But in many instances, this process is entirely automated. The differences can be drastic: Home theater mixes are often mastered at 78db rather than the theatrical standard of 85db. In effect, this is less than half as loud as the theatrical standard, lowering the sound’s “ceiling” by seven decibels—in extreme cases, a gunshot is no louder than raised voices. Some streaming services now automatically compress mixes in an attempt to further reduce this dynamic range. “It’s not a tailored minute-by-minute dynamic compression; it’s a one-size-fits-all compression that eliminates all the ways the mixers carve out space for voices,” Ursinus College media studies professor Eric Dienstfrey says. “You’re actually making the dialogue harder to hear by mucking with it so much.”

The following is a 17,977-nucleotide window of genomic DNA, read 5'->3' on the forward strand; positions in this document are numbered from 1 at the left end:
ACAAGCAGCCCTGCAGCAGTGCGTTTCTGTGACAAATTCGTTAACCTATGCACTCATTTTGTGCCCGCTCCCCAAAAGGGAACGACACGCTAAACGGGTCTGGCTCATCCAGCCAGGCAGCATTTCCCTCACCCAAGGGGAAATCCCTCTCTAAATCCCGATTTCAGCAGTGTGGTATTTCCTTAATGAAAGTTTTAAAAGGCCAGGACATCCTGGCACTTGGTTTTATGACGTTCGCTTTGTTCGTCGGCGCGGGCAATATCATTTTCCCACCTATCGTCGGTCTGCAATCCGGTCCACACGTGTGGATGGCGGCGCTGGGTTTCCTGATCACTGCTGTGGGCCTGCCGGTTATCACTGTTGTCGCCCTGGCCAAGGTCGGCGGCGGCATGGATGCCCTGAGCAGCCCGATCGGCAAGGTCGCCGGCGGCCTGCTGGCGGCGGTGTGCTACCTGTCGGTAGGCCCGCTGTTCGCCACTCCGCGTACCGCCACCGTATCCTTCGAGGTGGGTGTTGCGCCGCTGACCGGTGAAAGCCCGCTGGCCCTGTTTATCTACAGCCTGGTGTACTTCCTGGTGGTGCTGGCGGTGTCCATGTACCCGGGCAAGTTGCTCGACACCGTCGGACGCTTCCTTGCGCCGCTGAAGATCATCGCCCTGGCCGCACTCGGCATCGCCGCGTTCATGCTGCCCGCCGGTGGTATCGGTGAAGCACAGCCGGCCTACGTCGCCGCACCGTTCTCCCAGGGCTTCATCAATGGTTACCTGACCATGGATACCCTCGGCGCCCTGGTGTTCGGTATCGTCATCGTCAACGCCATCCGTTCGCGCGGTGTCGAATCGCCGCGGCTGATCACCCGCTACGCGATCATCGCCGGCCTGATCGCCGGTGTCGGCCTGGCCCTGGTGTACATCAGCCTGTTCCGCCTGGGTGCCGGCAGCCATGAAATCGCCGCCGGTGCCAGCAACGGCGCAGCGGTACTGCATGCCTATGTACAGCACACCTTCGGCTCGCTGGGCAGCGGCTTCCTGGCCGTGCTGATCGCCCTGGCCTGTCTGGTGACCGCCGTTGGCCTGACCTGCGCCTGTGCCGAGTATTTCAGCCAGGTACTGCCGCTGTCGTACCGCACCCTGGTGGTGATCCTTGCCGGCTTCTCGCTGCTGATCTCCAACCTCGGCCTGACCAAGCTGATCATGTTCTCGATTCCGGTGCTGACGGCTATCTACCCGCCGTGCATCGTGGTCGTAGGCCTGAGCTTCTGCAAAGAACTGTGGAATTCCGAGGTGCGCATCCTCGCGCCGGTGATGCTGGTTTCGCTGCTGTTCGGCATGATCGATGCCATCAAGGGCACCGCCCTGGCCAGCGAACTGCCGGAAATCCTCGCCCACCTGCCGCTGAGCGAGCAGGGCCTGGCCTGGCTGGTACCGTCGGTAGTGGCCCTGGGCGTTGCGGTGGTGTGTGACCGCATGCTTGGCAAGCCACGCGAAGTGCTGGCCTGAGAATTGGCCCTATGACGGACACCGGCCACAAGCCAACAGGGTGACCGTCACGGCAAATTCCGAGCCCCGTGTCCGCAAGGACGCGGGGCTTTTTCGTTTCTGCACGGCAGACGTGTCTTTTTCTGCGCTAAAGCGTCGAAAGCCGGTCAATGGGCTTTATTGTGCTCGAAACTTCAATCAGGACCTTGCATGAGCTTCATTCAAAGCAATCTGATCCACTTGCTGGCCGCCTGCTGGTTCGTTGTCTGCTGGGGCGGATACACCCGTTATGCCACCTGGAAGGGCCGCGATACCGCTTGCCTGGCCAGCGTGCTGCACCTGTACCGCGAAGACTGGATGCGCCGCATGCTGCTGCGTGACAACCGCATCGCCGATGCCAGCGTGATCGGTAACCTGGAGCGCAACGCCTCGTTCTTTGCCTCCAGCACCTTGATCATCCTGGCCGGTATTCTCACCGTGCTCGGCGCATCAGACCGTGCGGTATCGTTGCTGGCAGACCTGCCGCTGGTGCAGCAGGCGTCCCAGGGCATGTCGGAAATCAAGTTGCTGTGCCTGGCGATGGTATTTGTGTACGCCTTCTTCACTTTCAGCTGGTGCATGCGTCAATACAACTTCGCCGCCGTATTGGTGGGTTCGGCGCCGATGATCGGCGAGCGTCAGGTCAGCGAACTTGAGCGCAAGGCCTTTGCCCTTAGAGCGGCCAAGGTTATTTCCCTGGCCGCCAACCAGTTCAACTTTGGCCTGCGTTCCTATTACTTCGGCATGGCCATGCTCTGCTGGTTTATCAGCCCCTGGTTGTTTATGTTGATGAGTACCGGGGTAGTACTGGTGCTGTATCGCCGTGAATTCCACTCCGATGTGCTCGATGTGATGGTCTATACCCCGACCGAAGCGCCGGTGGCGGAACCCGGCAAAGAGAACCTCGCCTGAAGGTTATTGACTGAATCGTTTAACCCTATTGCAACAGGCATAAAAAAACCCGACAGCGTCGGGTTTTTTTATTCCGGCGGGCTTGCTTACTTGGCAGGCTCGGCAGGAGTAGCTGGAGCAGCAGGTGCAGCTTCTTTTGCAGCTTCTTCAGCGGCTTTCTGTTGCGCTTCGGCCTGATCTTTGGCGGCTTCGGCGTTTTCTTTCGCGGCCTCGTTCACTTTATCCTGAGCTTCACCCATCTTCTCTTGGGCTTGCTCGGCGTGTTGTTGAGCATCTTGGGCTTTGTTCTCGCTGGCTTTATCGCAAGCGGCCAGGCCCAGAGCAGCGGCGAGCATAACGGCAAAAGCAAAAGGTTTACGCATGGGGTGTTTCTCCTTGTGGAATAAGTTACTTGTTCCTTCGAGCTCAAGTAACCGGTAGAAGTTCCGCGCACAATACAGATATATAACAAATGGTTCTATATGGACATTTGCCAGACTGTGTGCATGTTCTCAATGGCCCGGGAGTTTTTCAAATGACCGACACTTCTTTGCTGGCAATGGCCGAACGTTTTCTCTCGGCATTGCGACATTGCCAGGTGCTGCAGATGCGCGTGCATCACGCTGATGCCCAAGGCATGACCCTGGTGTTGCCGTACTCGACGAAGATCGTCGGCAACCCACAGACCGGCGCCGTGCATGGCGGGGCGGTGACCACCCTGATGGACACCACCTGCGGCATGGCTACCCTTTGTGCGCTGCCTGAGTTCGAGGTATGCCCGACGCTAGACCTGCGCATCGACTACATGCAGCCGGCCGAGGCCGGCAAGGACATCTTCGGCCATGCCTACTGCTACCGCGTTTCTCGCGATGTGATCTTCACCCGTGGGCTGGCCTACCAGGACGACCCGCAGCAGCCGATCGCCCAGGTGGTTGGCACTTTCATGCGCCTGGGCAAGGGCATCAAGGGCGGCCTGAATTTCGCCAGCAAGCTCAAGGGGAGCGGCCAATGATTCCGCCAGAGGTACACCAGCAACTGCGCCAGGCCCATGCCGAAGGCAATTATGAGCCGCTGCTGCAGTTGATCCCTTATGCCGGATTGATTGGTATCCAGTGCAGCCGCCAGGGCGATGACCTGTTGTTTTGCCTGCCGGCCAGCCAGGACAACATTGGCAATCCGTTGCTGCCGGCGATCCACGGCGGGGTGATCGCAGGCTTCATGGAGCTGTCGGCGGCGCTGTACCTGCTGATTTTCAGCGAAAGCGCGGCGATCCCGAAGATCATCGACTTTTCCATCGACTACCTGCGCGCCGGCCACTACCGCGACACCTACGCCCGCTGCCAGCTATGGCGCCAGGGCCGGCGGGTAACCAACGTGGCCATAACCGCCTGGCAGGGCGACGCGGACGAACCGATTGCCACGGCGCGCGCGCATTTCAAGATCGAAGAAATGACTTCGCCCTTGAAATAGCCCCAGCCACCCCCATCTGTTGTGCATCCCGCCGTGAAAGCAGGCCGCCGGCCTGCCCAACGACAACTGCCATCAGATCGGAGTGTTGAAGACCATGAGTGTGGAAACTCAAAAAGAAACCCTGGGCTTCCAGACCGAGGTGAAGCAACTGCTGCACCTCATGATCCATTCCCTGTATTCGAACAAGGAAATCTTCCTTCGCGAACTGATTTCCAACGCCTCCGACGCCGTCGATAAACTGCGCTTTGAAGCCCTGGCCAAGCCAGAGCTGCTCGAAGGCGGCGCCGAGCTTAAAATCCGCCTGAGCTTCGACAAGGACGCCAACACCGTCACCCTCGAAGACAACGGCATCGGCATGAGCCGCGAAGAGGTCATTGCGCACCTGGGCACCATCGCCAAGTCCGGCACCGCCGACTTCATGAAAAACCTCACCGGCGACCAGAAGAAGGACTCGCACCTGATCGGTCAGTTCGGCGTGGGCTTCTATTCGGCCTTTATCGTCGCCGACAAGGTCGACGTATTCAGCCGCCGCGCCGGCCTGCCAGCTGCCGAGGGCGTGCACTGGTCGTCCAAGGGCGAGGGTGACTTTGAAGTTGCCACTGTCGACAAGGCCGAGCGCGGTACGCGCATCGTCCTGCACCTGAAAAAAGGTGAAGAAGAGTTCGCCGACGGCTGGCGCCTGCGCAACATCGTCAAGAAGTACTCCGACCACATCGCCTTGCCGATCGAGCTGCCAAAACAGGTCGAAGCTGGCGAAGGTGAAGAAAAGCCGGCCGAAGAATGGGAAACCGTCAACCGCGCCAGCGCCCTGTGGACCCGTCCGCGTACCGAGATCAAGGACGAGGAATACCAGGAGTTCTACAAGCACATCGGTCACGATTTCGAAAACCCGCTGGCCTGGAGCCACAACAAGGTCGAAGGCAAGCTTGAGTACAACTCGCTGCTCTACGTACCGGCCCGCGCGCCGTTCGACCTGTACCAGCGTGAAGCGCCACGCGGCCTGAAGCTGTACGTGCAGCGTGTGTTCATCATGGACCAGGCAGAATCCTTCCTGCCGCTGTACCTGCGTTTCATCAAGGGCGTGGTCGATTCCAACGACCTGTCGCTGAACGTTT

These complications extend to the multichannel layouts common to cinematic exhibition. Theatrical films are almost always mixed for and exhibited in surround sound formats. A “hero” format of high fidelity is chosen, generally Dolby Atmos, 7.1 or 5.1, then mixed in highly controlled sound environments where clean reproduction is assured—the same kind of environment that will give an audience the best experience of that mix. Studios and streamers, however, require various submixes. Mixed in Atmos? Well, you still need to deliver a 7.1, 5.1 and stereo mix. “This is where problems begin,” says Mangini. “The vast majority of streaming audiences view content via stereo, meaning only two channels of audio are being reproduced. If that’s the way most of the world is consuming it, you’d think that would be the mix we spend the most time on.” The opposite is true. The majority of the time, stereo mixes are automatically downmixed from the hero mix, never monitored and never quality controlled—Frankenstein mixes that nobody’s heard but everybody has to listen to. “There’s an art to a stereo mix,” Dienstfrey says. “Stuffing seven channels into two, that’s going to cause problems for the dialogue.”